The Once and Future Hub
Fourteen reasons Boston is poised to lead America’s economic comeback. (Whenever it comes.)
5. Because these startups and others like them are the byproducts of the universities and teaching hospitals that, despite the recent gloomy headlines, remain the engines of our local economy.
Start with the schools. Sure, budgets have been slashed; even MIT and Harvard are looking to cut $50 million and $105 million in annual spending, respectively. But the universities’ principal output—brains—makes for a highly adaptable infrastructure. In places like Michigan and Ohio, after any bailout they’ll still need to literally rebuild their economic landscapes, since too many jobs will be lost for good. By contrast, there will always be demand for top minds and the institutions that school them. “We employ close to 100,000 people, and we aren’t going to relocate out of state,” notes Richard Doherty, president of the Association of Independent Colleges and Universities in Massachusetts. All told, the universities pad out the state’s bottom line to the tune of $27 billion. Yes, Harvard has lost $8 billion this fiscal year from its endowment, but it’s still got $29 billion in the kitty. You can’t say that for Lehman Brothers.
Similarly, our medical complexes remain fundamentally strong. Brigham and Women’s and Mass General are perennial top-10 finishers in U.S. News and World Report‘s hospital rankings. Taken together, the city’s teaching hospitals and affiliated med schools provide 110,000 jobs and $24 billion a year for our local economy. Like the universities, they aren’t going anywhere. Actually, they’re getting bigger: Despite everything, Mass General is still on track to spend $686 million on the state’s most expensive hospital expansion, set to open in 2011.
6. Because much of what goes on in that new building will doubtless be aided by the National Institutes of Health, which for 14 straight years has sent more cash to Boston than to any other city.
Massachusetts’ total haul has habitually led that of all states, save California (though per capita we get roughly four times more). Between 2005 and 2007, the NIH plowed over $6.7 billion into the commonwealth, more than five times what the average state received, and more than one-tenth of all the money doled out nationwide.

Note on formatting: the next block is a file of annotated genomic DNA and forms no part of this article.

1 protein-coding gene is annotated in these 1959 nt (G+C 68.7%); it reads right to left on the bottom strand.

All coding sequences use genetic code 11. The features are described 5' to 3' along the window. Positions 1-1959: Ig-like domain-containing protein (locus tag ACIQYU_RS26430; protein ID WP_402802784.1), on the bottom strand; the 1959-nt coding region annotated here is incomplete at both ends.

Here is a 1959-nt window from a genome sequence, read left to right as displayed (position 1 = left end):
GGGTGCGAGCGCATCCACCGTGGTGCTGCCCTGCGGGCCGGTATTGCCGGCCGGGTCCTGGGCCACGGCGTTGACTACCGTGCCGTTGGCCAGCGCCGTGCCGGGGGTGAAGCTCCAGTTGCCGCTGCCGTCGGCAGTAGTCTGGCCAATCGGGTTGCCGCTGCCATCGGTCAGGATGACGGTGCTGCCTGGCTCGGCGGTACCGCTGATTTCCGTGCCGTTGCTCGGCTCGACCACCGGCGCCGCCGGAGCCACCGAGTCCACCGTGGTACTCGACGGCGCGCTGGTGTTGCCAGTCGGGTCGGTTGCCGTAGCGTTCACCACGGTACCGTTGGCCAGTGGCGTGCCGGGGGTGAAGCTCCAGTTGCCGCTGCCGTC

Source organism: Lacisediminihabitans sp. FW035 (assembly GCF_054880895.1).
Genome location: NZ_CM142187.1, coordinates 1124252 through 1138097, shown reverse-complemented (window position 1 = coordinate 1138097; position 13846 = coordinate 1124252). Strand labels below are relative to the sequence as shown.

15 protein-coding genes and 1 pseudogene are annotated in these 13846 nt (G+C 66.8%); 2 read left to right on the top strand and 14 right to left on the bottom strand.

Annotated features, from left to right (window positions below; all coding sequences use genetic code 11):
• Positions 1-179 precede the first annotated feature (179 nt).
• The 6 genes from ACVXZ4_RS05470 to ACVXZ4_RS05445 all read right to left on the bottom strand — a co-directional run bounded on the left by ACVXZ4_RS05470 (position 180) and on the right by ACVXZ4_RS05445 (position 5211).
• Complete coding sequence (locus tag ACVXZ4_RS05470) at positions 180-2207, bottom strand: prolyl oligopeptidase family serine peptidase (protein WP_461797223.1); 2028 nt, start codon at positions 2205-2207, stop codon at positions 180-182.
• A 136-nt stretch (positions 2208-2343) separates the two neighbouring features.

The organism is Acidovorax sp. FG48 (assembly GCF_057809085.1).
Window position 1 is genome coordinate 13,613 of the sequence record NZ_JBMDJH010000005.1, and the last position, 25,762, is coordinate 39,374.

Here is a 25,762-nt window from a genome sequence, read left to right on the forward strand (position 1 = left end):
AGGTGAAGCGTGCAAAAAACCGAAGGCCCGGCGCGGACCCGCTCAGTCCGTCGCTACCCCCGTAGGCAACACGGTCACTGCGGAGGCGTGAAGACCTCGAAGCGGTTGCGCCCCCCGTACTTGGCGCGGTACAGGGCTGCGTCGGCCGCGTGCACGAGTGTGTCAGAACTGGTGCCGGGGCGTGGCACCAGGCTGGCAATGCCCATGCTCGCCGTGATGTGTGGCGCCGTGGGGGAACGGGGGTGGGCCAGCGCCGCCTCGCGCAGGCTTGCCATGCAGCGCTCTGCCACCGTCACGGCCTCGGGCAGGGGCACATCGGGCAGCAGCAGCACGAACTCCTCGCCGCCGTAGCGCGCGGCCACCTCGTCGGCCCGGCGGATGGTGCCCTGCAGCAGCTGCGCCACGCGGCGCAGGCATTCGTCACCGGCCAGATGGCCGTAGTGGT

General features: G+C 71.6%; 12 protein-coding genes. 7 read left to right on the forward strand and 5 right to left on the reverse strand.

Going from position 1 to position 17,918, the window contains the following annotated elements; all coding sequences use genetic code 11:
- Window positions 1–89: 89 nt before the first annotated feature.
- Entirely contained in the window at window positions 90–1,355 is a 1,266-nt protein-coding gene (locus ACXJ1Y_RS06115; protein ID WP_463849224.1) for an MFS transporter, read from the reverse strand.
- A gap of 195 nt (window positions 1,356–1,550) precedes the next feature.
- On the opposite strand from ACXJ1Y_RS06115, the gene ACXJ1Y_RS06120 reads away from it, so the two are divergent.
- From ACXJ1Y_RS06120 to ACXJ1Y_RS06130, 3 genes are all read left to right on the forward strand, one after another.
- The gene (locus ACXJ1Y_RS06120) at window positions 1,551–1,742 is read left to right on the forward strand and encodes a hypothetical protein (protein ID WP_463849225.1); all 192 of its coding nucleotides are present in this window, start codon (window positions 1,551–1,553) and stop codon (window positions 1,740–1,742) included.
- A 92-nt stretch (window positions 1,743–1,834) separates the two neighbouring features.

Sure, there’s concern that NIH dollars will disappear as the economy worsens. But that didn’t happen during the last downturn, in 2000—funding increased that year and in the years following, and that with a conservative president in the White House. Even more auspicious: As a candidate, Obama pledged to double the agency’s funding over the next 10 years. Anything he does to even come close to that goal will help not only Boston’s medical industry (which includes the top five NIH-funded hospitals), but also our universities. Last year MIT alone received just under $200 million in NIH money, which was more than 26 entire states reeled in.
There’s another local sector fortified by the NIH’s pipeline. Some 450 biotechs are located in Massachusetts, and last year 69 of them received a total of almost $86 billion from the NIH. That free money helped account for $5 billion of the industry’s payroll. For scientists and medical innovators interested in working at top-flight universities and hospitals while having the opportunity to spin their research into startups, the proven flow of NIH backing to local institutions makes Boston exceptionally attractive.
7. Because the links among our universities, hospitals, and the aforementioned startups have created what’s often referred to as a “biotech ecosystem.”
It works more or less like this: You start with an idea, incubated and nourished in one of the universities or hospitals. Angel investors provide seed money to get the venture off the ground. For the ensuing rounds of fundraising, other area venture capitalists pitch in, offering not just cash but coaching that’s informed by a deep understanding of both early-stage development and the local terrain. As the fledgling biotech staffs up, it can turn back to the universities for talent to fill the jobs it’s creating. As it needs business services, it can look to the many technology-support companies to help with everything from animal experiments to producing the proteins needed for lab work. The hospitals right next door can be accessed for human trials. Finally, while it takes its products to market, the biotech can tap the city’s large pool of lawyers who specialize in licensing and commercial deals for new drugs. All the organizations within the ecosystem interact with and need one another, which means one can’t just be yanked from this habitat and expected to perform as well.
Jeff Elton, a senior VP in Novartis’s Cambridge office, notes that the ecosystem has spawned a flurry of new medical drugs, as well as a few successful companies you may have heard of: Genzyme, which enjoyed a $480 million profit last year, is one; Biogen Idec, which boasted a $638 million margin, is another. That performance “is something that a lot of regions just can’t replicate,” Elton says.